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Abstract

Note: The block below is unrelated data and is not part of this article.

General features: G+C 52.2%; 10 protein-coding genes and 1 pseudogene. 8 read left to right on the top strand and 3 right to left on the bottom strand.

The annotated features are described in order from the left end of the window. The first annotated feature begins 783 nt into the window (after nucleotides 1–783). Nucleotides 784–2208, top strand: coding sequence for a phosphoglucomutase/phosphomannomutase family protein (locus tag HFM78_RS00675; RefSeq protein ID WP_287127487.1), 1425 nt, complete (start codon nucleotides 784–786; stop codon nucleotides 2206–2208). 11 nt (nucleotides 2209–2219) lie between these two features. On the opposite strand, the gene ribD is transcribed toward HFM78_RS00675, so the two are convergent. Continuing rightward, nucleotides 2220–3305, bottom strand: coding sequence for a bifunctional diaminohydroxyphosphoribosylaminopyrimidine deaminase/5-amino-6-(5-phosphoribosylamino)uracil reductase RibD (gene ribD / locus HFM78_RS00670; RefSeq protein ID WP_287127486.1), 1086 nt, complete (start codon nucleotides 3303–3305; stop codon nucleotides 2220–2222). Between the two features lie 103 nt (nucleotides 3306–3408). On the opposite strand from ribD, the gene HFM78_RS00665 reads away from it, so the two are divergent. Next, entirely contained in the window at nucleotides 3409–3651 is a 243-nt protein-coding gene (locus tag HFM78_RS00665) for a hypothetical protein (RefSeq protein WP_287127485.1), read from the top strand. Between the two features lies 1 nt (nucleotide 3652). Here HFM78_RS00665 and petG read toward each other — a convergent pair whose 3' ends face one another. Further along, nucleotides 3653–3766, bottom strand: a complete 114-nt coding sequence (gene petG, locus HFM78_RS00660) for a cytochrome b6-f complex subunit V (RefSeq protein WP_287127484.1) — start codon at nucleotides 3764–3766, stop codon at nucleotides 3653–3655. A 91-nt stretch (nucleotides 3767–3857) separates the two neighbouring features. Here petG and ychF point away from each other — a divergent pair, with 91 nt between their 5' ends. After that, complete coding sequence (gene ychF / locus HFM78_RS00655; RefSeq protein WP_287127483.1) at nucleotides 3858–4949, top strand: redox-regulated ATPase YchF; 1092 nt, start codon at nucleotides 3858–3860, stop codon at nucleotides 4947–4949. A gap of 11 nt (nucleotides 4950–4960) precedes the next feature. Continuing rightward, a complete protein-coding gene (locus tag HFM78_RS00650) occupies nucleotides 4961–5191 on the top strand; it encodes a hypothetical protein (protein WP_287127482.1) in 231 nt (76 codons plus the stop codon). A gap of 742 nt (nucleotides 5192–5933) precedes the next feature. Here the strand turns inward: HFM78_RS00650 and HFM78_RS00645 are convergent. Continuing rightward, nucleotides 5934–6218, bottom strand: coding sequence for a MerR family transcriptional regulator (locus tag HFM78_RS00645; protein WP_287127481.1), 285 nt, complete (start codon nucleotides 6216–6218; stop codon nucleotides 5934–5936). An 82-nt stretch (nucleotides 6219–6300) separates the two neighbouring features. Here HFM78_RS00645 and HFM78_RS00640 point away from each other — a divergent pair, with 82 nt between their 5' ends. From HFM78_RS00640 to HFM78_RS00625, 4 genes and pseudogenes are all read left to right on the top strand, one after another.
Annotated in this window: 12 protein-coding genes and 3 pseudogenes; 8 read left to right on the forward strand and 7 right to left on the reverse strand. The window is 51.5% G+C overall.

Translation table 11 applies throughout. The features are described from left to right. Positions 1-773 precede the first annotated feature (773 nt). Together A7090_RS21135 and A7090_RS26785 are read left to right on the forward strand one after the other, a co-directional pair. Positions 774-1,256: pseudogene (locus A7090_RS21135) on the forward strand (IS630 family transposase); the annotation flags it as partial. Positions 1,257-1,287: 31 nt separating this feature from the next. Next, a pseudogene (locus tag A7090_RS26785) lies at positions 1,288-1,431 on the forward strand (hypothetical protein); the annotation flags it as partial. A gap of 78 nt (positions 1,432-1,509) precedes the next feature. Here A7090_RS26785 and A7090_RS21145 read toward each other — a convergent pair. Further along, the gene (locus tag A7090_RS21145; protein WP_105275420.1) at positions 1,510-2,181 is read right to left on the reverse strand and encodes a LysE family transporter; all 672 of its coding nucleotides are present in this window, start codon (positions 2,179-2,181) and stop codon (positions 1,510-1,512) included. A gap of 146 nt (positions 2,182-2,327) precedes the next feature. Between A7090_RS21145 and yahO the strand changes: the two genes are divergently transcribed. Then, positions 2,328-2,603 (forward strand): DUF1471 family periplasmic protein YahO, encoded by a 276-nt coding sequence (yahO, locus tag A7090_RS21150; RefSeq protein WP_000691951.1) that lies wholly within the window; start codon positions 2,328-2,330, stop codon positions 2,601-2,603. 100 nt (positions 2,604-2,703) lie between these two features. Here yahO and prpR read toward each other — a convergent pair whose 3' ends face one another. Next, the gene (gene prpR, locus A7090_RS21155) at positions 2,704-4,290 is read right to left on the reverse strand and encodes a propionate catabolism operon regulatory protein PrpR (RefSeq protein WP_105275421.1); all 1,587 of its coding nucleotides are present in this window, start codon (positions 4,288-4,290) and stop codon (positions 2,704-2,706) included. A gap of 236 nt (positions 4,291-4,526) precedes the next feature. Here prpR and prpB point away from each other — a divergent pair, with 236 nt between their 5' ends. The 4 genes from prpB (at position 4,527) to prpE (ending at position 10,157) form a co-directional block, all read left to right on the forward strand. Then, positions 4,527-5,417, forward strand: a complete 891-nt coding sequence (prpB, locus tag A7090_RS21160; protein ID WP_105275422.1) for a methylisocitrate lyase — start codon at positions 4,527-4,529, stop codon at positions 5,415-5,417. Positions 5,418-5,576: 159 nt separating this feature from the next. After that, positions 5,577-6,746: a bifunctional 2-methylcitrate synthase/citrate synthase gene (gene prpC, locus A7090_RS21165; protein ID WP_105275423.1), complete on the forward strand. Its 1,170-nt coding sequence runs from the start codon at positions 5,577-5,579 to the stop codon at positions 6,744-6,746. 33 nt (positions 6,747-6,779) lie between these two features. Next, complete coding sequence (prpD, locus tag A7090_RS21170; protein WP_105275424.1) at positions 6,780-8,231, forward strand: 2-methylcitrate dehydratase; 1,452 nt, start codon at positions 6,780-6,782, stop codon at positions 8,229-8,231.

Based on the recently established role for the master coregulator MTA1 and MTA1-containing nuclear remodeling complexes in oncogenesis and inflammation, we explored the links between parasitism by the carcinogenic liver fluke Opisthorchis viverrini and this coregulator using both an Mta1−/− mouse model of infection and a tissue microarray of liver fluke–induced human cholangiocarcinomas (CCAs). Intense foci of inflammation and periductal fibrosis in the liver and kidneys of wild-type Mta1+/+ mice were evident at 23 days postinfection with O. viverrini. In contrast, little inflammatory response was observed in the same organs of infected Mta1−/− mice. Livers of infected Mta1+/+ mice revealed strong up-regulation of fibrosis-associated markers such as cytokeratins 18 and 19 and annexin 2, as determined both by immunostaining and by reverse-transcription polymerase chain reaction compared with infected Mta1−/− mice. CD4 expression was up-regulated by infection in the livers of both experimental groups; however, its levels were several-fold higher in the Mta1+/+ mice than in infected Mta1−/− mice. Mta1−/− infected mice also exhibited significantly higher systemic and hepatic levels of host cytokines such as interleukin (IL)-12p70, IL-10, and interferon-γ compared with the levels of these cytokines in the Mta1+/+ mice, suggesting an essential role of MTA1 in the cross-regulation of the Th1 and Th2 responses, presumably due to chromatin remodeling of the target chromatin genes. Immunohistochemical analysis of ≈300 liver tissue cores from confirmed cases of O. viverrini–induced CCA showed that MTA1 expression was elevated in >80% of the specimens. Conclusion: These findings suggest that MTA1 status plays an important role in conferring an optimal cytokine response in mice following infection with O. viverrini and is a major player in parasite-induced CCA in humans. (HEPATOLOGY 2011;)